I hope this is the correct sub-forum for this question.
I have studified a lot of posts and links for DIY CNC machines and there is one issue which doen't seem to get covered. How do you set a reference position rather than a limit switch?
To me a reference or home position is the base for axis position counting and is reached via dedicated buttons or programming G28 XxYyZz. It sets the basis for G54 to G59 or similar work shift systems. How is this done with DIY CNC?
Can a reference mark be added to a stepper motor? Also not all encoders have reference marks either.
With machines that can have indicators in the spindle or can use edge finders this is not a problem. Even lathes usually run G92 or G50 position setting. But some machines like grinders can't 'remove' their 'tool' in a repeatable fashion.
I personally don't think a limit switch would be repeatable enough to act as a home position, certainly as I see their use.
Is this an issue which must be put to one side for cost reasons?
Thanks for the advice. And yes, I have been through the threads. Picked up a lot.
In short the home (reference) position strategy is contained in the control and the better systems (Mach, Turbo etc) have various strategies to cover a variety of needs. Most engineers here implement micro switches as a position sensor fro a home switch.
One idea I found from an earlier post by yourself was to consider adding an optical switch and disc to a stepper to replicate a reference mark. This would sidestep most of the issues of switch repeatability caused by switch bounce.
It's taken a few hours to go through the threads but its rained most of the day - I have learnt a lot.
....One idea I found from an earlier post by yourself was to consider adding an optical switch and disc to a stepper to replicate a reference mark. This would sidestep most of the issues of switch repeatability caused by switch bounce.David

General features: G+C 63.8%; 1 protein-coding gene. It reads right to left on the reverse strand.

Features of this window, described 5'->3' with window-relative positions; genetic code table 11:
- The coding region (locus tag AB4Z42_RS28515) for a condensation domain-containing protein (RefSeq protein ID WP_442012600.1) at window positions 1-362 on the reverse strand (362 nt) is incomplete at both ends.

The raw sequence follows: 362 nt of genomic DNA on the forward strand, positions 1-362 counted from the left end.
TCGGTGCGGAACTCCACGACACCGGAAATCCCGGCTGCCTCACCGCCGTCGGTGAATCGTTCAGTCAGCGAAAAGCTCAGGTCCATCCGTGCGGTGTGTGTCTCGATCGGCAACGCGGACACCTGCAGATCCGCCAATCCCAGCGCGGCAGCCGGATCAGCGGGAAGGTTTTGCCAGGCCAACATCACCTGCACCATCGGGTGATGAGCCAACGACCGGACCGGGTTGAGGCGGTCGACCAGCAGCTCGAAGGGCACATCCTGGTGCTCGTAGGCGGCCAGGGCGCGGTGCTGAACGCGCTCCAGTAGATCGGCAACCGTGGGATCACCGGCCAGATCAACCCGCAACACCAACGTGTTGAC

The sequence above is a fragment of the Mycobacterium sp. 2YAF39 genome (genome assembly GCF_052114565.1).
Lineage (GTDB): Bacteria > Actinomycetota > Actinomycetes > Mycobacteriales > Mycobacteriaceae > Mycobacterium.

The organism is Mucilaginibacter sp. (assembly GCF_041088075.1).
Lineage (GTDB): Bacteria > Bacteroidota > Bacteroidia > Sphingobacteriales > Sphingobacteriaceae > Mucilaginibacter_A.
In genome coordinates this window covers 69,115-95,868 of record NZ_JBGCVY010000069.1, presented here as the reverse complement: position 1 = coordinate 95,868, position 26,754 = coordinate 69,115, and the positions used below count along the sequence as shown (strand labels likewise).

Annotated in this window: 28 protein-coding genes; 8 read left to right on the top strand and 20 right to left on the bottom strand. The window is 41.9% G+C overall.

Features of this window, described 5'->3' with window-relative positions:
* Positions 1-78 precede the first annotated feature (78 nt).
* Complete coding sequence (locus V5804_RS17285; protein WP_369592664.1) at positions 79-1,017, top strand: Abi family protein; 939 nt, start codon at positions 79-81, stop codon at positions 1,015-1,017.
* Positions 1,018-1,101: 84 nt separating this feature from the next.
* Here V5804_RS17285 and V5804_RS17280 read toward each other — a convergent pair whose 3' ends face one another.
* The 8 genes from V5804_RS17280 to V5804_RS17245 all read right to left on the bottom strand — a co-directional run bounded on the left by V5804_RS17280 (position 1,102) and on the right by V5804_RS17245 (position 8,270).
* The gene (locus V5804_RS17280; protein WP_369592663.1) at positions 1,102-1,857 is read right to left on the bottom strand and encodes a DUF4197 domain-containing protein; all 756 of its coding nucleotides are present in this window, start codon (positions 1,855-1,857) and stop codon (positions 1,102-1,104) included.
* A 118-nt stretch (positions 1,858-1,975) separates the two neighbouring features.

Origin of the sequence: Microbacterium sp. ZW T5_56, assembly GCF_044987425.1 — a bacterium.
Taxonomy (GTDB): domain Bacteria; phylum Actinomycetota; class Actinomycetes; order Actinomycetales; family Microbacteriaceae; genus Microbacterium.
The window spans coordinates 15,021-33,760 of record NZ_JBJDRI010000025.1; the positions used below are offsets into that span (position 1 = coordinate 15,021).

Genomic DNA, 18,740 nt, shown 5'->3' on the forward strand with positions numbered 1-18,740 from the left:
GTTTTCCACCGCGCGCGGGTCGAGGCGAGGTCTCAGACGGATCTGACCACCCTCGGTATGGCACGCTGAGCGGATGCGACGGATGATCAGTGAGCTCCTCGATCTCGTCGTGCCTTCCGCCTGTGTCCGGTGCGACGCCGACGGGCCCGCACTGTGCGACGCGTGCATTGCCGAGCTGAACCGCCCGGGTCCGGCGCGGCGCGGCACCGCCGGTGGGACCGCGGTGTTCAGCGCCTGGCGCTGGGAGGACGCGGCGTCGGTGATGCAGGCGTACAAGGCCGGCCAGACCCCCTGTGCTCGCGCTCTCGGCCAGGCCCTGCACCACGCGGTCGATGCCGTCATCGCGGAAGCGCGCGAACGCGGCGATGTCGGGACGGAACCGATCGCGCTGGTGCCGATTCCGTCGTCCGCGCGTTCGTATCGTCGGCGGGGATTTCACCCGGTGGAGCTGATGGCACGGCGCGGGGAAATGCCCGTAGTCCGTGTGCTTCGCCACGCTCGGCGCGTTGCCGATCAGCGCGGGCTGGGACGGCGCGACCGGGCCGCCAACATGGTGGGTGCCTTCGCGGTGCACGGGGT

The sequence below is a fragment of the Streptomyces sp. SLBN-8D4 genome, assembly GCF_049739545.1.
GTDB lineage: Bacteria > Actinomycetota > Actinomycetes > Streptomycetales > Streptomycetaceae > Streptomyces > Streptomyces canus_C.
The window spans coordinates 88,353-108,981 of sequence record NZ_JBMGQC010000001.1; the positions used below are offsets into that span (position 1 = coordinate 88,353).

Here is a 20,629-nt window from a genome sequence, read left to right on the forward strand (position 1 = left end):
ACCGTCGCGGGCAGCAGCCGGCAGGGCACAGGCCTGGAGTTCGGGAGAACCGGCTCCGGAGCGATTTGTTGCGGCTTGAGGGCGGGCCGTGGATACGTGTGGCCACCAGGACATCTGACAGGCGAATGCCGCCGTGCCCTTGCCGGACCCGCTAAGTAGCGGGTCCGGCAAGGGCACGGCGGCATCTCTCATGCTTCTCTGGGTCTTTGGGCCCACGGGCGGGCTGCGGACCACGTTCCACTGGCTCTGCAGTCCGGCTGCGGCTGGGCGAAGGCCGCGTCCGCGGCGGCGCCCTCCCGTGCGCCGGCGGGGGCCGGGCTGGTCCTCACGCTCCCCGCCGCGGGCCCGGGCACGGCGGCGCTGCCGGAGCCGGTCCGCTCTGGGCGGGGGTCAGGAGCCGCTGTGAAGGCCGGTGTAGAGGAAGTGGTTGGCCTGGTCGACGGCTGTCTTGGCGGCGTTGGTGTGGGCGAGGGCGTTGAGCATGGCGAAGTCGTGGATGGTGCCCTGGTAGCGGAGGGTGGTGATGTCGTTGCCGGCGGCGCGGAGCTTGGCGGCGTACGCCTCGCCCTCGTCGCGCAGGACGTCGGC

Did you find the one where I made a semi serious reference to a magnetic reed switch.
I realised afterwards that a reed switch could be a very good option to replace the optical switch and disc. Electrically it is much simpler and it is sealed so you don't have to worry about dust or liquids. Also reed switches are very reproducible in their actuation point relative to the magnet.
I proved this to myself years ago when I made a timer using a wall clock, two magnets and a bunch of reed switches. I glued little bar magnets on the minute and hour hands, glued one reed switch at the 12 so it would be actuated by the minute hand magnet and other reed switches wired in parallel but in series with the minute hand switch at the required hour locations on the face of the clock. When both the hour magnet and minute magnet operated reed switches the timer closed a latching relay that started a sound and light sequence above an aquarium display. One of the curatorial assistants at the aquarium timed the start of the first display on successive days with his fancy wrist watch and found it occurred with a second of the same time every day. He was blown away.
Thanks for the reply. I think that it's the quality of the support circuits that makes the sensors useful.
I was speaking to one of our elctro-machanical engineers at work today and he suggested this item. A photo-reflective sensor - Kodenshi SG2BC. http://www.kodenshi.co.jp/english/se...upter_ref.html
It's less than a UK pound (about $1). He uses them as limit switches. He suggested a reflective strip on the slideway that ends when the limit is reached in either direction. This way it could always fail safe. A quick google turned up some interfaces, too.
Thanks again for the good advice.